The Oakland apartments weathered more than a century in downtown Minneapolis before a 2016 fire left the building in shambles. But after a close call with demolition, new buyers hope to ensure the building endures as affordable downtown apartments.
Likely downtown’s oldest surviving apartment building, the Oakland has sat vacant for years at 213-215 S. 9th St. after a fire gutted its interior and tore apart the roof — leaving it exposed to the elements. It was in such poor condition that the city ordered it to be demolished, but the City Council blocked the owner’s application for a demolition permit.
Prospective buyers could not pay what the owners wanted — close to the $600,000 assessed land value — due to the cost to restore the building. That did not deter John Kistler and Norman Kulba, who along with an unnamed partner bought it for $400,000 last week.
“Everybody has looked at it to not make a [financial] loss. But the loss is going to be if we lose the building,” Kistler said. He and Kulba are no strangers to preservation; the pair was behind the recent restoration of the Eugene J. Carpenter House in Loring Park, a historic landmark that now serves as a bed-and-breakfast.
“We just like these old places and feel like Minneapolis is a cool city because of the history and what it’s gone through,” Kistler said.
He noted that Jones was a master architect and that the Oakland is the oldest downtown example of a shared-entrance apartment complex, as opposed to row houses or townhouses more common of the era. It was constructed in 1889.
“The building itself is a really strong indicator of a different time and place,” Kistler said. “It’s a really amazing building that was built at the height of when people were needing housing right downtown that was walkable to everything — because even the streetcar system wasn’t very developed at that time.”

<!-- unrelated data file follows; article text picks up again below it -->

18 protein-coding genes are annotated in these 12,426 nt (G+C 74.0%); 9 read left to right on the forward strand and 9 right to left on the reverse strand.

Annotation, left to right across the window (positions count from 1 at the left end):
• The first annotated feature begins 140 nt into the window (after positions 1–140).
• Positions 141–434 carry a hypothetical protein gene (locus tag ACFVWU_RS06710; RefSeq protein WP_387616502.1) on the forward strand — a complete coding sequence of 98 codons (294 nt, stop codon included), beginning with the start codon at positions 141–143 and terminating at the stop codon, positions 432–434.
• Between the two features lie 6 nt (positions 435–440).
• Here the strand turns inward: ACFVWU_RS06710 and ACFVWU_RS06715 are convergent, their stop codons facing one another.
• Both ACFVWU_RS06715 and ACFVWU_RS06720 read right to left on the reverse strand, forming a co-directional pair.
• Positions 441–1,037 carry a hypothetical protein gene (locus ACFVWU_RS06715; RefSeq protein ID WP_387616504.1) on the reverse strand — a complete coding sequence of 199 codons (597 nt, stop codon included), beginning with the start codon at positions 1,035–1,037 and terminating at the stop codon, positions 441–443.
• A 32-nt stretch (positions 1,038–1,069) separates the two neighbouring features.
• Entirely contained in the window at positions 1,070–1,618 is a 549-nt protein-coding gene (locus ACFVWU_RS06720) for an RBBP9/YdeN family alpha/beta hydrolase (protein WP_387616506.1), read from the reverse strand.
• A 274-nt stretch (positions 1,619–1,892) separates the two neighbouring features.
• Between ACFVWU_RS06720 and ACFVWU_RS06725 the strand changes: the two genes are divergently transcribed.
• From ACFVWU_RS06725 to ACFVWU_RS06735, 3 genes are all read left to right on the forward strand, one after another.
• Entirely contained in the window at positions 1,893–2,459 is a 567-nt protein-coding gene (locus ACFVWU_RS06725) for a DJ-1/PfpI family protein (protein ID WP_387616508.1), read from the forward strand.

A multimillion-dollar restoration lies ahead. Kistler hopes to remake the Oakland into 24 units of affordable housing downtown.
His team has already been hard at work cleaning out the building to get a better look at the damage to the roof.
“We’ve got to be able to see what kind of damage has occurred before we can get the structural engineer to sign off that it’s a safe building even to put a roof back on it,” Kistler said.
They have been documenting updates — such as replacing bricks, discovering old door hardware, and removing roof tar — on the “Oaklands on 9th” Facebook page. They have also stuck a temporary orange “This Place Matters” sign atop the doorway.
The property was purchased in cash by Oakland Dreams, LLC. Kistler said the project won’t turn a profit.
“There’s ... a lot of great developers that would have done this years ago if there was any money to be made,” Kistler said.
Council Member Lisa Goodman, who represented the area, helped alert Kistler to the property. She said that further neglect would have eventually made demolition unavoidable.
“If John and Norm did not step in to purchase the building on terms that the owner wanted, further neglect would have put an end to the life of the building fast,” Goodman said.
She said the building — as well as the nearby row houses of the 9th Street Historic District — is a remnant of downtown’s long history.
“Imagine how wonderful the city would be today if all of 9th Street was lined by these low-rise, multifamily buildings?” Goodman said. “This is almost a glimpse into the past. And I think for that reason as well as others it was worth preserving.”